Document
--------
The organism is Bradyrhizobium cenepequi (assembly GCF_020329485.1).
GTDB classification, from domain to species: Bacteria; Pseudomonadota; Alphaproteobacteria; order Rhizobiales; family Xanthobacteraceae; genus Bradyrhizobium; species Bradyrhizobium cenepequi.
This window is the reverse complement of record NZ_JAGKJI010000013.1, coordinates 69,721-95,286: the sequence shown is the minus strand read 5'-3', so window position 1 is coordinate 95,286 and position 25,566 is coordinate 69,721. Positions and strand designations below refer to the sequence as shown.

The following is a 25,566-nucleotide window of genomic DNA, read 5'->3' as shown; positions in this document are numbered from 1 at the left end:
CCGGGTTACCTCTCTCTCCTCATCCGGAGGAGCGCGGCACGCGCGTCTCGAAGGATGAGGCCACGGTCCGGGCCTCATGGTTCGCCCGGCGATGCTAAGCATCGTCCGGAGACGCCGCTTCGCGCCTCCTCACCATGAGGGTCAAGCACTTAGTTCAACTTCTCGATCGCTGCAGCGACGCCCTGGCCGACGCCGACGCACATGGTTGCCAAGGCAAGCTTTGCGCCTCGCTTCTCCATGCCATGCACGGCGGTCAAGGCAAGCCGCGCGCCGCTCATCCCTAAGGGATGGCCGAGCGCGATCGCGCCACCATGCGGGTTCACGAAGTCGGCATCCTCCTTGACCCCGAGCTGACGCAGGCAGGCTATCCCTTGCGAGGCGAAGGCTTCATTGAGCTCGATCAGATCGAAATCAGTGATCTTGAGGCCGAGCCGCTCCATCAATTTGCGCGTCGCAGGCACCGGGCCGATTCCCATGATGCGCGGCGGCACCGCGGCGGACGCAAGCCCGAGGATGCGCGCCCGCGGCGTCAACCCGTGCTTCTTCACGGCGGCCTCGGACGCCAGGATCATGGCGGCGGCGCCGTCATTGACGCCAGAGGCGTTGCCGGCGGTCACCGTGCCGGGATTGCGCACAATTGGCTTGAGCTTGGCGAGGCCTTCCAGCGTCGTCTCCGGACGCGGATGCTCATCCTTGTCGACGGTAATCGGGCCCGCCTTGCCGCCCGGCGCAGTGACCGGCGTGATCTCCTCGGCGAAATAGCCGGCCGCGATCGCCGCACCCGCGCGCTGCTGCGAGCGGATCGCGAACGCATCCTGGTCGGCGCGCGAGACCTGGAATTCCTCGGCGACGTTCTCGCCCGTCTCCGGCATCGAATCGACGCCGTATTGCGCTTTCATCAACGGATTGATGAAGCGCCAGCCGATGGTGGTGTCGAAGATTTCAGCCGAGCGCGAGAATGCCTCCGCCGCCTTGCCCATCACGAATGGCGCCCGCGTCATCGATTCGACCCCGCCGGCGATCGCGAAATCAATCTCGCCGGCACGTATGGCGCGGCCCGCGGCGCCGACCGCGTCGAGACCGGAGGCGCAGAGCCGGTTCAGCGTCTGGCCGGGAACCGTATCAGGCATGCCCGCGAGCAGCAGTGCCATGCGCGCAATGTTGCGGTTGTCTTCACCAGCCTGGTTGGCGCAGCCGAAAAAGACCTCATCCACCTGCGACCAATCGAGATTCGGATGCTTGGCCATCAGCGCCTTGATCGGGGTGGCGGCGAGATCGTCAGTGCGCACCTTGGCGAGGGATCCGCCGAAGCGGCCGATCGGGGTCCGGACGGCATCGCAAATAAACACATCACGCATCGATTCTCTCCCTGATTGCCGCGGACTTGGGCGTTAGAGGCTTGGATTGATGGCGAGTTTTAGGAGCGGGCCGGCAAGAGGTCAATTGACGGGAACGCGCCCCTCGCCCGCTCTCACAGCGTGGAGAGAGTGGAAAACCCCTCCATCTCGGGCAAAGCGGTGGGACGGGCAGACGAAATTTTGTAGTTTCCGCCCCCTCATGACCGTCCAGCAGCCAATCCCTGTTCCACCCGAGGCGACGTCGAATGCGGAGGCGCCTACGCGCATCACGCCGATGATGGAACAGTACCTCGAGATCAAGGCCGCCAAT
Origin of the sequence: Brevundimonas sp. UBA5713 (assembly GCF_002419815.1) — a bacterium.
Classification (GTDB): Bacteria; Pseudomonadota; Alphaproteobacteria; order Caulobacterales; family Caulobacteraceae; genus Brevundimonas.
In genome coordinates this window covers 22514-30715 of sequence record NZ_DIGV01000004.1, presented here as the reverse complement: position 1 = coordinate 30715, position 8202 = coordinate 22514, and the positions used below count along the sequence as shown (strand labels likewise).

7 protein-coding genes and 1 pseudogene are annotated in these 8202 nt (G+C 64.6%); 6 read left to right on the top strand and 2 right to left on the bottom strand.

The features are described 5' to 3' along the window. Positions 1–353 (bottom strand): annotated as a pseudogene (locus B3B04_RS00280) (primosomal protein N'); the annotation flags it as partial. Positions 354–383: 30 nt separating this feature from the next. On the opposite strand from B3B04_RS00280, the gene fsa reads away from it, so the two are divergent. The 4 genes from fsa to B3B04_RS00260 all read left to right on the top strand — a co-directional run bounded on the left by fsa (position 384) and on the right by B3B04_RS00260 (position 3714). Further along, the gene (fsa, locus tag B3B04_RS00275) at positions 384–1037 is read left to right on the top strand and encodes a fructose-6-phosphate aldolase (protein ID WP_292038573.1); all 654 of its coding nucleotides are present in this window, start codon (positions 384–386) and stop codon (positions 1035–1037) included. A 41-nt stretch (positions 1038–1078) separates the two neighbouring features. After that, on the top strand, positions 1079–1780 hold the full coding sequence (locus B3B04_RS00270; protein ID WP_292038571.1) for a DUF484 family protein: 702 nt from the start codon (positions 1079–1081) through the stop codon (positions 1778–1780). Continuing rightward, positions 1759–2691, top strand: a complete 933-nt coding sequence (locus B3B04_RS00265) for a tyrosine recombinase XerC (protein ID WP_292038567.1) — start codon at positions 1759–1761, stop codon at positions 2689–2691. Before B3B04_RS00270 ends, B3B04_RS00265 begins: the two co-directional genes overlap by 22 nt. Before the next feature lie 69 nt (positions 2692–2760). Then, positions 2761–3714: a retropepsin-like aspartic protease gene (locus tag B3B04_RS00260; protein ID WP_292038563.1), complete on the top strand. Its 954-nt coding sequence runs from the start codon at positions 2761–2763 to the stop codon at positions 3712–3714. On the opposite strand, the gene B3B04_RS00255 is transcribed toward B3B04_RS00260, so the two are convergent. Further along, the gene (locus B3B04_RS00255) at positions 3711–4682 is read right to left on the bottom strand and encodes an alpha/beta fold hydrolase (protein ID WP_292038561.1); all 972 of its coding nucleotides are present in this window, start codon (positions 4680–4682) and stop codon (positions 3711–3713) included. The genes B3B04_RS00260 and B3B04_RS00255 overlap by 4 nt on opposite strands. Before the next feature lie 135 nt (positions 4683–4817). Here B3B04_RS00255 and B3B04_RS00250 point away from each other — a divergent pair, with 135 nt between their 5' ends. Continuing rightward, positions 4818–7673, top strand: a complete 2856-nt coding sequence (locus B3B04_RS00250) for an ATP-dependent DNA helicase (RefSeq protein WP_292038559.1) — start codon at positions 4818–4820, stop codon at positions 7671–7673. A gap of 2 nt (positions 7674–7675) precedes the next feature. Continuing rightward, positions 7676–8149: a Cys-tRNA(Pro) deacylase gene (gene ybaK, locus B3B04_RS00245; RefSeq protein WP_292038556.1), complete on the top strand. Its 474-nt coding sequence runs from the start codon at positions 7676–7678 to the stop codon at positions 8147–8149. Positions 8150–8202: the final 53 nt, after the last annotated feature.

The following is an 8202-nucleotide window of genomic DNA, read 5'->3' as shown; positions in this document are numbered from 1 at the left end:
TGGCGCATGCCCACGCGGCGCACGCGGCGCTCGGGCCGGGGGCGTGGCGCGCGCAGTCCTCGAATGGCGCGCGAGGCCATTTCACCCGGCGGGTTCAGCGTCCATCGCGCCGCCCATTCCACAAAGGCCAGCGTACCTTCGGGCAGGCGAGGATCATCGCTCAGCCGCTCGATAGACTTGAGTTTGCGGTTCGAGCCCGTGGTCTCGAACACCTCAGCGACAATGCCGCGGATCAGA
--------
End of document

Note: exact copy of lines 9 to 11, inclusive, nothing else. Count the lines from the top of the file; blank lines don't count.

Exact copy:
7 protein-coding genes and 1 pseudogene are annotated in these 8202 nt (G+C 64.6%); 6 read left to right on the top strand and 2 right to left on the bottom strand.

The features are described 5' to 3' along the window. Positions 1–353 (bottom strand): annotated as a pseudogene (locus B3B04_RS00280) (primosomal protein N'); the annotation flags it as partial. Positions 354–383: 30 nt separating this feature from the next. On the opposite strand from B3B04_RS00280, the gene fsa reads away from it, so the two are divergent. The 4 genes from fsa to B3B04_RS00260 all read left to right on the top strand — a co-directional run bounded on the left by fsa (position 384) and on the right by B3B04_RS00260 (position 3714). Further along, the gene (fsa, locus tag B3B04_RS00275) at positions 384–1037 is read left to right on the top strand and encodes a fructose-6-phosphate aldolase (protein ID WP_292038573.1); all 654 of its coding nucleotides are present in this window, start codon (positions 384–386) and stop codon (positions 1035–1037) included. A 41-nt stretch (positions 1038–1078) separates the two neighbouring features. After that, on the top strand, positions 1079–1780 hold the full coding sequence (locus B3B04_RS00270; protein ID WP_292038571.1) for a DUF484 family protein: 702 nt from the start codon (positions 1079–1081) through the stop codon (positions 1778–1780). Continuing rightward, positions 1759–2691, top strand: a complete 933-nt coding sequence (locus B3B04_RS00265) for a tyrosine recombinase XerC (protein ID WP_292038567.1) — start codon at positions 1759–1761, stop codon at positions 2689–2691. Before B3B04_RS00270 ends, B3B04_RS00265 begins: the two co-directional genes overlap by 22 nt. Before the next feature lie 69 nt (positions 2692–2760). Then, positions 2761–3714: a retropepsin-like aspartic protease gene (locus tag B3B04_RS00260; protein ID WP_292038563.1), complete on the top strand. Its 954-nt coding sequence runs from the start codon at positions 2761–2763 to the stop codon at positions 3712–3714. On the opposite strand, the gene B3B04_RS00255 is transcribed toward B3B04_RS00260, so the two are convergent. Further along, the gene (locus B3B04_RS00255) at positions 3711–4682 is read right to left on the bottom strand and encodes an alpha/beta fold hydrolase (protein ID WP_292038561.1); all 972 of its coding nucleotides are present in this window, start codon (positions 4680–4682) and stop codon (positions 3711–3713) included. The genes B3B04_RS00260 and B3B04_RS00255 overlap by 4 nt on opposite strands. Before the next feature lie 135 nt (positions 4683–4817). Here B3B04_RS00255 and B3B04_RS00250 point away from each other — a divergent pair, with 135 nt between their 5' ends. Continuing rightward, positions 4818–7673, top strand: a complete 2856-nt coding sequence (locus B3B04_RS00250) for an ATP-dependent DNA helicase (RefSeq protein WP_292038559.1) — start codon at positions 4818–4820, stop codon at positions 7671–7673. A gap of 2 nt (positions 7674–7675) precedes the next feature. Continuing rightward, positions 7676–8149: a Cys-tRNA(Pro) deacylase gene (gene ybaK, locus B3B04_RS00245; RefSeq protein WP_292038556.1), complete on the top strand. Its 474-nt coding sequence runs from the start codon at positions 7676–7678 to the stop codon at positions 8147–8149. Positions 8150–8202: the final 53 nt, after the last annotated feature.

The following is an 8202-nucleotide window of genomic DNA, read 5'->3' as shown; positions in this document are numbered from 1 at the left end: